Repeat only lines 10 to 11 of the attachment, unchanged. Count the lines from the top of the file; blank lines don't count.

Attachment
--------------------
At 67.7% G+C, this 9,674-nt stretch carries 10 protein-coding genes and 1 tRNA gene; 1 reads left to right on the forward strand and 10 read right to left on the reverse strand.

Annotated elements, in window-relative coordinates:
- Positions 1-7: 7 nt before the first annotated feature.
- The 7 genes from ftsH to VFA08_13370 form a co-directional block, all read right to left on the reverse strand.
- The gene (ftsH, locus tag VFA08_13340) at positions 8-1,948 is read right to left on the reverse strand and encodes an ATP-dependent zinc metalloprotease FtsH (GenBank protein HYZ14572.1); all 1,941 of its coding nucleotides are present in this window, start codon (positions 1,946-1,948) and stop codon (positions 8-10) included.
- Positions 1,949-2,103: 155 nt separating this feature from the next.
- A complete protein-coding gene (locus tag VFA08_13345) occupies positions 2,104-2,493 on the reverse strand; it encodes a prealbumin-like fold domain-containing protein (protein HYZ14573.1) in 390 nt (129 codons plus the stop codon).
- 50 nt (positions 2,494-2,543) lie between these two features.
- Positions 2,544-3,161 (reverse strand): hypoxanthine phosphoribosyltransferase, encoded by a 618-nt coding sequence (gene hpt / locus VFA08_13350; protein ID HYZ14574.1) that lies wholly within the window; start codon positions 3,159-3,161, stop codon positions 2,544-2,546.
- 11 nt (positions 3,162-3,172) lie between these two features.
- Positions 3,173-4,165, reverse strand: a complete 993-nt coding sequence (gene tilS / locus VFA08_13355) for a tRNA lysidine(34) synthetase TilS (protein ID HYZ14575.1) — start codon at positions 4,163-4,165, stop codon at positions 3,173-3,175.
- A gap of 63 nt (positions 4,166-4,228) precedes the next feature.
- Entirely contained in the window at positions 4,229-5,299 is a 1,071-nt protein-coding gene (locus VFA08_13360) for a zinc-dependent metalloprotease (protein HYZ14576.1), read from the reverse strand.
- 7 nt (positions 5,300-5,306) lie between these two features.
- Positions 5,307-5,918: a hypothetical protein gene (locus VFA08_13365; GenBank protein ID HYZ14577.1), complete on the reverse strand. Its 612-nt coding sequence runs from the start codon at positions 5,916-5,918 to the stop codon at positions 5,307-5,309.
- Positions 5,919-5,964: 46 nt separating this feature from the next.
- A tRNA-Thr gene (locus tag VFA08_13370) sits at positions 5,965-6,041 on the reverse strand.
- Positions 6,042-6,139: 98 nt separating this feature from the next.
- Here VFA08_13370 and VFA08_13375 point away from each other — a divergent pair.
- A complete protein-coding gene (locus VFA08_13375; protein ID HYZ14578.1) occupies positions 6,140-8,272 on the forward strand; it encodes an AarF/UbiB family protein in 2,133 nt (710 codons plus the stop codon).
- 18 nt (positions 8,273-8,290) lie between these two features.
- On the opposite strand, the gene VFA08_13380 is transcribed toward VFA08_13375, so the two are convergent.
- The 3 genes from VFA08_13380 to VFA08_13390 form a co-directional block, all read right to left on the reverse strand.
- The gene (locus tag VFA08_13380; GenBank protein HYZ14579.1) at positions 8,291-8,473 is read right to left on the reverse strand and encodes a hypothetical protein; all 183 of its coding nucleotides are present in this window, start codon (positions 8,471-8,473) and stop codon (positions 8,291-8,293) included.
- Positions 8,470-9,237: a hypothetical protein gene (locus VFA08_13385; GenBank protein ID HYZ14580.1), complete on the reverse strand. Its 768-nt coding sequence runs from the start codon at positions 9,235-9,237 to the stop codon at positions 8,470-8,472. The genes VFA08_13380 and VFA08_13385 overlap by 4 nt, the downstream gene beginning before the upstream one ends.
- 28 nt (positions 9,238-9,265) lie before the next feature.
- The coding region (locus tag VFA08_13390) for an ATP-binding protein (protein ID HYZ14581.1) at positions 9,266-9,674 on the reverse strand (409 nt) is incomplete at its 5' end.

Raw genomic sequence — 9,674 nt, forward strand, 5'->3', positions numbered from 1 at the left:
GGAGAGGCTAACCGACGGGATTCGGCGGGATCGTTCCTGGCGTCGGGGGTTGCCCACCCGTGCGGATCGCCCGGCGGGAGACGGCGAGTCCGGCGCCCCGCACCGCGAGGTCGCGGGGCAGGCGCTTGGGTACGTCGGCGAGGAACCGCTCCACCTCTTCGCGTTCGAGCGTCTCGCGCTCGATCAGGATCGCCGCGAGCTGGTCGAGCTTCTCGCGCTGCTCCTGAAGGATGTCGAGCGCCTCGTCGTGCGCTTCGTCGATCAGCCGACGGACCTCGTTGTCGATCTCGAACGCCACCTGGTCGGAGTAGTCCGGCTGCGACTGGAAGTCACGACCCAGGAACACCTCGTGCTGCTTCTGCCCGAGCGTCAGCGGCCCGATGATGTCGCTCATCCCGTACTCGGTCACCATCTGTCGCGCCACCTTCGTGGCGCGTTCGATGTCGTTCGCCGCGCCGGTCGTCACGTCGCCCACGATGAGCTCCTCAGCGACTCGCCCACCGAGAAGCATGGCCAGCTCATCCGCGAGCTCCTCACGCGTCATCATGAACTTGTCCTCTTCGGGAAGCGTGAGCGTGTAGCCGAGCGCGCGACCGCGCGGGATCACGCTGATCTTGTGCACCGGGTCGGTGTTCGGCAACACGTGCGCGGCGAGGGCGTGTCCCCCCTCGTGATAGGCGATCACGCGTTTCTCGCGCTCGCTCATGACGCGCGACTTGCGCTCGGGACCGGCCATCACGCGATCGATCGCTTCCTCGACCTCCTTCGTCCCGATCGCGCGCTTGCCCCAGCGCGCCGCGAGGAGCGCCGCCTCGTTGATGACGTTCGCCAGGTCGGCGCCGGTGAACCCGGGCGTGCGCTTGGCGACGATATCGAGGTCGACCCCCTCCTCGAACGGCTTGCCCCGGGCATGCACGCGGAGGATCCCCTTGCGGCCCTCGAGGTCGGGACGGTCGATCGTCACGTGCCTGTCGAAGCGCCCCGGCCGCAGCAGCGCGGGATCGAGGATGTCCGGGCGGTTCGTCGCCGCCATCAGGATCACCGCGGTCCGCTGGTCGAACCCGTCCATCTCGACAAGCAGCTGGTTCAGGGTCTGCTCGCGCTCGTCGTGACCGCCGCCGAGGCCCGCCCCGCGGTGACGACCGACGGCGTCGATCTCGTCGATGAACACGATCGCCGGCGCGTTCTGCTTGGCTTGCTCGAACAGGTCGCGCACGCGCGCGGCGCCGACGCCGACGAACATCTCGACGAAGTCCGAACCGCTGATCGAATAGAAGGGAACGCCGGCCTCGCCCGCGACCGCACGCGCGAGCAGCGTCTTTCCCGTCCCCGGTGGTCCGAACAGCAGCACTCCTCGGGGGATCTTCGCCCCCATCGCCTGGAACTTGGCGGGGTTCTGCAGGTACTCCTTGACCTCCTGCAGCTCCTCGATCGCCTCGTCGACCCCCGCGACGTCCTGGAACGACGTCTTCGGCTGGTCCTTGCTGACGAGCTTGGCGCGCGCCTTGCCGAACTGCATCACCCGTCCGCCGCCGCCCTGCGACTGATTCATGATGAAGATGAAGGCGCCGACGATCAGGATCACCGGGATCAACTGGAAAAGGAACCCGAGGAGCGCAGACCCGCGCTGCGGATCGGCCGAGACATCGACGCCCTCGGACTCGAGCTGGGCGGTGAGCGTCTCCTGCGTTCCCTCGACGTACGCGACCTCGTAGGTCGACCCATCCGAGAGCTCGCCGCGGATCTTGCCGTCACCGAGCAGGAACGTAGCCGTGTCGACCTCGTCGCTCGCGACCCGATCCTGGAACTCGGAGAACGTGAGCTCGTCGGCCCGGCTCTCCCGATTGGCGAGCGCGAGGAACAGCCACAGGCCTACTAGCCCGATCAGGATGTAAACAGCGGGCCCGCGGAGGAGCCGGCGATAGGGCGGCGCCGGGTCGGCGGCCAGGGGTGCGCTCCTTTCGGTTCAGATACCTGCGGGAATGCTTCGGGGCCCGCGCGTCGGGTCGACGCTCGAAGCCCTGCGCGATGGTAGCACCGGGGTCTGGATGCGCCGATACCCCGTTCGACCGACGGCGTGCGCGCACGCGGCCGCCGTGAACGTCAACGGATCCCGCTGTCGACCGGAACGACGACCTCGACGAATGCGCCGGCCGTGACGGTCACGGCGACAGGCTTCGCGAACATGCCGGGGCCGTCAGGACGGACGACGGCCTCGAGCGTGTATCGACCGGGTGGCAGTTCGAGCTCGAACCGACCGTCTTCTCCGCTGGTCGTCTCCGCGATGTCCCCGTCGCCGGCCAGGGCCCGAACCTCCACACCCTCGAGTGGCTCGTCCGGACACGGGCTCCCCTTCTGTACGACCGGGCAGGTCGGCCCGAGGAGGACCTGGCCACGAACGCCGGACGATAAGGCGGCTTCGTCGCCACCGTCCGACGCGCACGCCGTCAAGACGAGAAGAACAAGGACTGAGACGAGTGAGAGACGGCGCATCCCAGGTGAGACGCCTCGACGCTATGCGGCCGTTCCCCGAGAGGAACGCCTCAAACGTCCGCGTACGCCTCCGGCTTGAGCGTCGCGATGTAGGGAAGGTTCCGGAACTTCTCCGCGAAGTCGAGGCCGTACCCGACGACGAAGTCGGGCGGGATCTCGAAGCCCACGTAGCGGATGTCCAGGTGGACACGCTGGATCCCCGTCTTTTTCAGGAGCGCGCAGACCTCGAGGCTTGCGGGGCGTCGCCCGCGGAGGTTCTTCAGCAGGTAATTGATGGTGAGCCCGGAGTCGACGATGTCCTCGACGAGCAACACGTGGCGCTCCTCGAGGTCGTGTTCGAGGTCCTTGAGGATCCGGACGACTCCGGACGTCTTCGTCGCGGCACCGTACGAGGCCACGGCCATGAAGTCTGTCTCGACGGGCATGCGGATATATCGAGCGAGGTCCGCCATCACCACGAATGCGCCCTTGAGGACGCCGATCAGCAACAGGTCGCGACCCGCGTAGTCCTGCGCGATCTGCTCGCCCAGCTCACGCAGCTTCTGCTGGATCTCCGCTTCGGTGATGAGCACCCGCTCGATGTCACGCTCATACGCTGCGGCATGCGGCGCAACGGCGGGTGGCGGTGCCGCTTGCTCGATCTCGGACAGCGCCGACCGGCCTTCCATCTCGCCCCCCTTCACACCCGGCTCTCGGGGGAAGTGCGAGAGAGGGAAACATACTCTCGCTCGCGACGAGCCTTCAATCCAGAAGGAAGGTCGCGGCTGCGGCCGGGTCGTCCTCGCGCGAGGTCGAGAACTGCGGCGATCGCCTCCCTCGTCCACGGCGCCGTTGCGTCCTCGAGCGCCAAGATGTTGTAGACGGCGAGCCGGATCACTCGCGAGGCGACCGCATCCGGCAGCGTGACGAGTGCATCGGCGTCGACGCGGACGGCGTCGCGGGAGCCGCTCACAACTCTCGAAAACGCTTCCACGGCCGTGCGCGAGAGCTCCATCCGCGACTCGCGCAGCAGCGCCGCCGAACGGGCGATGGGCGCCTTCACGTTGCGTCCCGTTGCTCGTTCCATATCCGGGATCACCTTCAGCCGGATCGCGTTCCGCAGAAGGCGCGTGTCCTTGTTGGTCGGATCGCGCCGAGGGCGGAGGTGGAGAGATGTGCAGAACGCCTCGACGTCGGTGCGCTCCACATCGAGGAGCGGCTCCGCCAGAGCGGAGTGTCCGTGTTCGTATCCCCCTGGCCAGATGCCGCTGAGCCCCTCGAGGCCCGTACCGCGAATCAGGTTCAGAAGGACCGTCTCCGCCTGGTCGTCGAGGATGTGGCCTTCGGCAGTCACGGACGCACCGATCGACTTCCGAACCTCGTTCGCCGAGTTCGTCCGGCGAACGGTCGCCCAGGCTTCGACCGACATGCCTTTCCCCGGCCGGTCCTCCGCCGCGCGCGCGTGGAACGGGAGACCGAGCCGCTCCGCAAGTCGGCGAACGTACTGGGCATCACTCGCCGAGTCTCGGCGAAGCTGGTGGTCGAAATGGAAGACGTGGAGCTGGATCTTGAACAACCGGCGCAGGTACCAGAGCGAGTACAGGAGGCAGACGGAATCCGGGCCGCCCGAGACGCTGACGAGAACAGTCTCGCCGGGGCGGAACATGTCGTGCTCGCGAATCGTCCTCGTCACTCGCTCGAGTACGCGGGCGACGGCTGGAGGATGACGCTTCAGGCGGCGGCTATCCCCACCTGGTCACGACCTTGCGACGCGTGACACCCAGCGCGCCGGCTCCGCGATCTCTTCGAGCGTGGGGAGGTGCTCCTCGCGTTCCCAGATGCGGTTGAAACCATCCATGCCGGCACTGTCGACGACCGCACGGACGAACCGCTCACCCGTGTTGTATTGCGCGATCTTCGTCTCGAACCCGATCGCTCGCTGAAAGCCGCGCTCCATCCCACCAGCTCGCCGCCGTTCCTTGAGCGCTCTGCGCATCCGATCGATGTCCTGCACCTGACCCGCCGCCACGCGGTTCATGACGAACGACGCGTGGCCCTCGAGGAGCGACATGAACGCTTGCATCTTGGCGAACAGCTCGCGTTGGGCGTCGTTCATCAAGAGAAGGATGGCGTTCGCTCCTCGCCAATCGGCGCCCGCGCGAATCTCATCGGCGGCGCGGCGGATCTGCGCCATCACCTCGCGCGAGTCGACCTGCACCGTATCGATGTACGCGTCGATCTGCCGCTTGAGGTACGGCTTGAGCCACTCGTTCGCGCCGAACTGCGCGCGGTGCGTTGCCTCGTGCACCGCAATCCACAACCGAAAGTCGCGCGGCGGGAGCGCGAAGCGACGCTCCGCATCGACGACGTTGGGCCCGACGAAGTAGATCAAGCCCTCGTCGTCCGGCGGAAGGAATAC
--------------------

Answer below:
- 11 nt (positions 3,162-3,172) lie between these two features.
- Positions 3,173-4,165, reverse strand: a complete 993-nt coding sequence (gene tilS / locus VFA08_13355) for a tRNA lysidine(34) synthetase TilS (protein ID HYZ14575.1) — start codon at positions 4,163-4,165, stop codon at positions 3,173-3,175.